Sunday, October 14, 2007

Progenitor Helper Cells-Stem Cells Don't Act Alone

Several years ago, we introduced the concept of a "Progenitor Helper Cell". At the time, all that was known was that MSC's needed to be present to help other cells like blood stem cells (CD34+). Experiments had shown that these blood stem cells (often used in bone marrow transplants) couldn't be grown outside the body unless MSC's were present.

You see, MSC's live in a "stem cell niche". In the bone marrow, this niche contains many other cells. There is evidence of chemical communication between MSC's and these other cells. Why? When we examined that question in 2005, it seemed logical that if MSC's had to be present to help other cells live outside the body, this would be a two way street. These other cells must have the ability to help MSC's. As a result, we coined the term, "Progenitor Helper Cells" (PHC's), for all of the other cells that assist MSC's.

In 2005, it only seemed a matter of time before we would understand how all the other cells in this stem cell niche helped MSC's get their work done. As it happens, research is now proving this concept. In one study published this week, MSC's and bone marrow cells were both needed to repair a rat pancreas in a diabetic mouse. This is a big deal, in that it means that the traditional concept of culturing MSC's in isolation and deploying them in isolation may be concept that isn't as effective as using the cells in a more natural way (meaning MSC's and PHC's together).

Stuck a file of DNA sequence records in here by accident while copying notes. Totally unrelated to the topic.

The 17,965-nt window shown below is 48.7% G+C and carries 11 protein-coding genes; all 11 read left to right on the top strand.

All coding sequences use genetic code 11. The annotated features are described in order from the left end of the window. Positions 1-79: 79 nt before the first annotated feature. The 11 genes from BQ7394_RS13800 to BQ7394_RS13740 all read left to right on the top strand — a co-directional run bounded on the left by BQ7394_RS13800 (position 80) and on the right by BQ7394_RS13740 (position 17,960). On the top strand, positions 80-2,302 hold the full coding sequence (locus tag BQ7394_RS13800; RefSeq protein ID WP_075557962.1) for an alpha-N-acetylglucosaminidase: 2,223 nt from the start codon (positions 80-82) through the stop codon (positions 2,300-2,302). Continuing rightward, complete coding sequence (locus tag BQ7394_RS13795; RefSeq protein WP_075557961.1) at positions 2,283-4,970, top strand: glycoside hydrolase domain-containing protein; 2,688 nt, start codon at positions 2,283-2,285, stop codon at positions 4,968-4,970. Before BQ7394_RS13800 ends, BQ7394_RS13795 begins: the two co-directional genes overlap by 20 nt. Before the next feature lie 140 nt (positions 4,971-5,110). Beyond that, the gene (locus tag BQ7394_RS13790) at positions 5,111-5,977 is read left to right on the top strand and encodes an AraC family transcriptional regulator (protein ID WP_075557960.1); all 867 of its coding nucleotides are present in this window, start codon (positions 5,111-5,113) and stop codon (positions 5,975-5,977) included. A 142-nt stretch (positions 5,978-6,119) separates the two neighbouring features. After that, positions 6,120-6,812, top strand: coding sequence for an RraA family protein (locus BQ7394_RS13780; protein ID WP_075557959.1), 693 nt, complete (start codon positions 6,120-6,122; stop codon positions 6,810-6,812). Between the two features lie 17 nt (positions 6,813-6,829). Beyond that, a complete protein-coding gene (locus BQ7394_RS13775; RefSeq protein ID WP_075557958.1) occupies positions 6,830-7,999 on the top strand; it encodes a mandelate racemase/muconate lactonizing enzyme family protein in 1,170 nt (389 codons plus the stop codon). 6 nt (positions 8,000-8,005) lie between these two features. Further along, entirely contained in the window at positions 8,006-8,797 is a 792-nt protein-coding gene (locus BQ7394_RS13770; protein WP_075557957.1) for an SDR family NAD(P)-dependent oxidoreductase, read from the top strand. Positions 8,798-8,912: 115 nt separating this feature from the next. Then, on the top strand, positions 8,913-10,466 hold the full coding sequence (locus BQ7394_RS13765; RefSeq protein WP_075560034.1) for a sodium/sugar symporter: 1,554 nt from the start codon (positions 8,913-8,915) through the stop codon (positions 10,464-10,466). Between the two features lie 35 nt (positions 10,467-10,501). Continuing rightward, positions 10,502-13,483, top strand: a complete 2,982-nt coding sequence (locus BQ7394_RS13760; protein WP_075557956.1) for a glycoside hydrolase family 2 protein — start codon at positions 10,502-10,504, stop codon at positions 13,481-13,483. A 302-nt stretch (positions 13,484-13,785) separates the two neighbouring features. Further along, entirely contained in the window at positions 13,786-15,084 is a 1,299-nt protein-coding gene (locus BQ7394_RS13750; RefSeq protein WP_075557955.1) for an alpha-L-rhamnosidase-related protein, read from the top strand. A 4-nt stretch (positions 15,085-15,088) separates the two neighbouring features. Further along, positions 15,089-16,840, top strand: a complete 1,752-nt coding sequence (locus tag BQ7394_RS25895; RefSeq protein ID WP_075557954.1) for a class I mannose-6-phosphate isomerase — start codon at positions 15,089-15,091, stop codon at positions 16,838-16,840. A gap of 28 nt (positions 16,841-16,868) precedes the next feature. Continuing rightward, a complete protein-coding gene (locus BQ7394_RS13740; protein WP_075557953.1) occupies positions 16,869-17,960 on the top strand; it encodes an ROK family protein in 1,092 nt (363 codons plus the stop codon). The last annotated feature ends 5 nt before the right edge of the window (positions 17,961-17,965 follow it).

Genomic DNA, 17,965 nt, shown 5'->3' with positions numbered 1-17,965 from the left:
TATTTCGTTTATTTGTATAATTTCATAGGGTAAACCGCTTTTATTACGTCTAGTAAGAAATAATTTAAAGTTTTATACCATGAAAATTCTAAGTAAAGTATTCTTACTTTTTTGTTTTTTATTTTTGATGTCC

In summary, we believe that MSC's work with these other cells to act as "construction managers", overseeing or managing various parts of the repair processes. So it seems that "it takes a village" to both raise children and repair tissues.

Wednesday, October 10, 2007

Latest MSC News

As a stem cell researcher, the term "MSC" means, mesenchymal stem cell. For more information on these cells, see

MSC's are again showing up in the U.S. National Library of Medicine database. Some exciting stuff:

-Two rat models showing that these cells can reduce the size of dead brain tissue in both embolic and hemorrhagic stroke. Embolic stroke is where a blood clot makes it's way to the brain and shuts off some of the blood supply to the brain. It's the most common type of stroke. This is a big deal, since the cells were given via IV, an easy way to get cells into the body. What might this look like in the future? A patient has the signs and symptoms of stroke and is seen in the ER. The same clot busting drugs now used to open the area are given to the patient (to restore blood flow), but these drugs are also followed by an infusion of the patent's stem cells (stored on ice in a storage facility). This allows the damage caused by the blot clot to be more limited and helps the damaged area heal. As a result, what could have been a tragedy is now limited to a bad day.

This again underscores that storing your cells for future use is likely to be a big deal in the future. One of the problems with using another person's cells is the fact that recent research shows that it may be possible to transmit genetic diseases (see This study showed that it was possible to give osteoporosis to a normal young mouse by transplanting stem cells from an old mouse with osteoporosis. The moral of that story? Until we know how to screen for all known genetic diseases, use your own cells!